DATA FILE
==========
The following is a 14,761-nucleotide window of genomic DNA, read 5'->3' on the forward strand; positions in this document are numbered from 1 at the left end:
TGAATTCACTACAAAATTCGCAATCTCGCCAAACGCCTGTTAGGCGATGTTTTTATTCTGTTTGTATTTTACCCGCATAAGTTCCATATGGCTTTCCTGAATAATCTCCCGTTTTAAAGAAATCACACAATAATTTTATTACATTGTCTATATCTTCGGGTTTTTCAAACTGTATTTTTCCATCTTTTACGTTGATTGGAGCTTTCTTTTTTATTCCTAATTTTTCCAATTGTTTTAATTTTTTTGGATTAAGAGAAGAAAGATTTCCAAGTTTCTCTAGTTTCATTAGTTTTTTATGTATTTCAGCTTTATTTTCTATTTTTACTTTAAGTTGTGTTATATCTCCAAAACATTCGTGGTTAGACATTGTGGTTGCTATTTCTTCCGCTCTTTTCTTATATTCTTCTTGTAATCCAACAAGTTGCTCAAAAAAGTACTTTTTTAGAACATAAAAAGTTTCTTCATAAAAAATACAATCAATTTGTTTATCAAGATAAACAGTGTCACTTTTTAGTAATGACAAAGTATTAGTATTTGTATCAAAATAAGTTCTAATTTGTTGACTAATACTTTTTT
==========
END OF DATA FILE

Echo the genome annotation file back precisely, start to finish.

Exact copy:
The following is a 14,761-nucleotide window of genomic DNA, read 5'->3' on the forward strand; positions in this document are numbered from 1 at the left end:
TGAATTCACTACAAAATTCGCAATCTCGCCAAACGCCTGTTAGGCGATGTTTTTATTCTGTTTGTATTTTACCCGCATAAGTTCCATATGGCTTTCCTGAATAATCTCCCGTTTTAAAGAAATCACACAATAATTTTATTACATTGTCTATATCTTCGGGTTTTTCAAACTGTATTTTTCCATCTTTTACGTTGATTGGAGCTTTCTTTTTTATTCCTAATTTTTCCAATTGTTTTAATTTTTTTGGATTAAGAGAAGAAAGATTTCCAAGTTTCTCTAGTTTCATTAGTTTTTTATGTATTTCAGCTTTATTTTCTATTTTTACTTTAAGTTGTGTTATATCTCCAAAACATTCGTGGTTAGACATTGTGGTTGCTATTTCTTCCGCTCTTTTCTTATATTCTTCTTGTAATCCAACAAGTTGCTCAAAAAAGTACTTTTTTAGAACATAAAAAGTTTCTTCATAAAAAATACAATCAATTTGTTTATCAAGATAAACAGTGTCACTTTTTAGTAATGACAAAGTATTAGTATTTGTATCAAAATAAGTTCTAATTTGTTGACTAATACTTTTTT